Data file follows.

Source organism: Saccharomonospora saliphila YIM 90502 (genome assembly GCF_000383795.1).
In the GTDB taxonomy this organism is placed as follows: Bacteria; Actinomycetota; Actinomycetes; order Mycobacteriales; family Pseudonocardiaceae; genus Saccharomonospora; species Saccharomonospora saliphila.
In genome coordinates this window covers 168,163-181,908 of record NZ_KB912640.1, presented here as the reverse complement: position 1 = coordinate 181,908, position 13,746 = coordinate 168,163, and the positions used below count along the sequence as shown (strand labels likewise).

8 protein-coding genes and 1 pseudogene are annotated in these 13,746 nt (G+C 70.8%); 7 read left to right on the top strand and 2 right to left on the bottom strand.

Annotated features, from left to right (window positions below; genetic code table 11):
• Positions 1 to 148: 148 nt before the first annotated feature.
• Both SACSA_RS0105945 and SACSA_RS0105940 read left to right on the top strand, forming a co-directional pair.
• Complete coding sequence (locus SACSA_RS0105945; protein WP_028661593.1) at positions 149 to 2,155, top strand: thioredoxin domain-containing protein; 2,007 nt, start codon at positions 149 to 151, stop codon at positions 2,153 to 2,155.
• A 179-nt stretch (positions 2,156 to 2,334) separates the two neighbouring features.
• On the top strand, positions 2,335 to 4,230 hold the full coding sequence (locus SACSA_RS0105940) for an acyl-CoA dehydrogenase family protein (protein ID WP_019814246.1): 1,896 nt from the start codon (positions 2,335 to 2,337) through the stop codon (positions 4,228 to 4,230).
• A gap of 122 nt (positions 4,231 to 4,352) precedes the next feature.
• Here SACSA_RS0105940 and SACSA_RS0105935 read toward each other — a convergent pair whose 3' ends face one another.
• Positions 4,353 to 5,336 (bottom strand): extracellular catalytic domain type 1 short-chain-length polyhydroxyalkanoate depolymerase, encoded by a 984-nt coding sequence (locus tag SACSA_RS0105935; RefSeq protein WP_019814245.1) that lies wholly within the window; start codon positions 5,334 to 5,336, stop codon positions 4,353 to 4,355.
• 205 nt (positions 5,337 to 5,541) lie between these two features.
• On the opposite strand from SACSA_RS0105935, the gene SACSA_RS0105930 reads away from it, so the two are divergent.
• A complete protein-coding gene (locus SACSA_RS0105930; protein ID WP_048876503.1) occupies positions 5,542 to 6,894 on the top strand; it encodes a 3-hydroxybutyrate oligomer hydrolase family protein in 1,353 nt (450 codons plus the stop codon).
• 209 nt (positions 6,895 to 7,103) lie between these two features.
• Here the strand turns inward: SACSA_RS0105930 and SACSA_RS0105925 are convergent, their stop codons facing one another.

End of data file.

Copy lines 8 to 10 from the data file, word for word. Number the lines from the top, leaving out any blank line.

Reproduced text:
• Complete coding sequence (locus SACSA_RS0105945; protein WP_028661593.1) at positions 149 to 2,155, top strand: thioredoxin domain-containing protein; 2,007 nt, start codon at positions 149 to 151, stop codon at positions 2,153 to 2,155.
• A 179-nt stretch (positions 2,156 to 2,334) separates the two neighbouring features.
• On the top strand, positions 2,335 to 4,230 hold the full coding sequence (locus SACSA_RS0105940) for an acyl-CoA dehydrogenase family protein (protein ID WP_019814246.1): 1,896 nt from the start codon (positions 2,335 to 2,337) through the stop codon (positions 4,228 to 4,230).